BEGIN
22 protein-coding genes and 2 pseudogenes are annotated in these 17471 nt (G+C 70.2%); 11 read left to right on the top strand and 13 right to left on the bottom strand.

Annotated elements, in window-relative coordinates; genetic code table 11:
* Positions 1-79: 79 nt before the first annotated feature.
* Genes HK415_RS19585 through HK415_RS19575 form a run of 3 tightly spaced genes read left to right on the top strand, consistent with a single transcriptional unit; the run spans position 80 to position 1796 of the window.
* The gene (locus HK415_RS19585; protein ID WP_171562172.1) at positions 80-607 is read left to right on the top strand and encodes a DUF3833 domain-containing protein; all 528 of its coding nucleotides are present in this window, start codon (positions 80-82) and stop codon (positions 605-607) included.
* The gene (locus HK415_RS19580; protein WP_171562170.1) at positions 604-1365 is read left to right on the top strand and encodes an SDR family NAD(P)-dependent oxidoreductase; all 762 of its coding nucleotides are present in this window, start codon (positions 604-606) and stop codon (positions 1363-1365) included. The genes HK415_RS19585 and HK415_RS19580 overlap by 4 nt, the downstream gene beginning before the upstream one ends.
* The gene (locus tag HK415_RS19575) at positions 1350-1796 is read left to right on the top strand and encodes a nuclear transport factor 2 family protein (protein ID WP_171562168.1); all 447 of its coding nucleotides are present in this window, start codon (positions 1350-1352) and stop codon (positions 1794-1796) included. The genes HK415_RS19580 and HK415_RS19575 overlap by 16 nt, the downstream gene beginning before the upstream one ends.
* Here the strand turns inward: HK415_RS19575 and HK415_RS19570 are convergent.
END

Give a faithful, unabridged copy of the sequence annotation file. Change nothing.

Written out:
22 protein-coding genes and 2 pseudogenes are annotated in these 17471 nt (G+C 70.2%); 11 read left to right on the top strand and 13 right to left on the bottom strand.

Annotated elements, in window-relative coordinates; genetic code table 11:
* Positions 1-79: 79 nt before the first annotated feature.
* Genes HK415_RS19585 through HK415_RS19575 form a run of 3 tightly spaced genes read left to right on the top strand, consistent with a single transcriptional unit; the run spans position 80 to position 1796 of the window.
* The gene (locus HK415_RS19585; protein ID WP_171562172.1) at positions 80-607 is read left to right on the top strand and encodes a DUF3833 domain-containing protein; all 528 of its coding nucleotides are present in this window, start codon (positions 80-82) and stop codon (positions 605-607) included.
* The gene (locus HK415_RS19580; protein WP_171562170.1) at positions 604-1365 is read left to right on the top strand and encodes an SDR family NAD(P)-dependent oxidoreductase; all 762 of its coding nucleotides are present in this window, start codon (positions 604-606) and stop codon (positions 1363-1365) included. The genes HK415_RS19585 and HK415_RS19580 overlap by 4 nt, the downstream gene beginning before the upstream one ends.
* The gene (locus tag HK415_RS19575) at positions 1350-1796 is read left to right on the top strand and encodes a nuclear transport factor 2 family protein (protein ID WP_171562168.1); all 447 of its coding nucleotides are present in this window, start codon (positions 1350-1352) and stop codon (positions 1794-1796) included. The genes HK415_RS19580 and HK415_RS19575 overlap by 16 nt, the downstream gene beginning before the upstream one ends.
* Here the strand turns inward: HK415_RS19575 and HK415_RS19570 are convergent.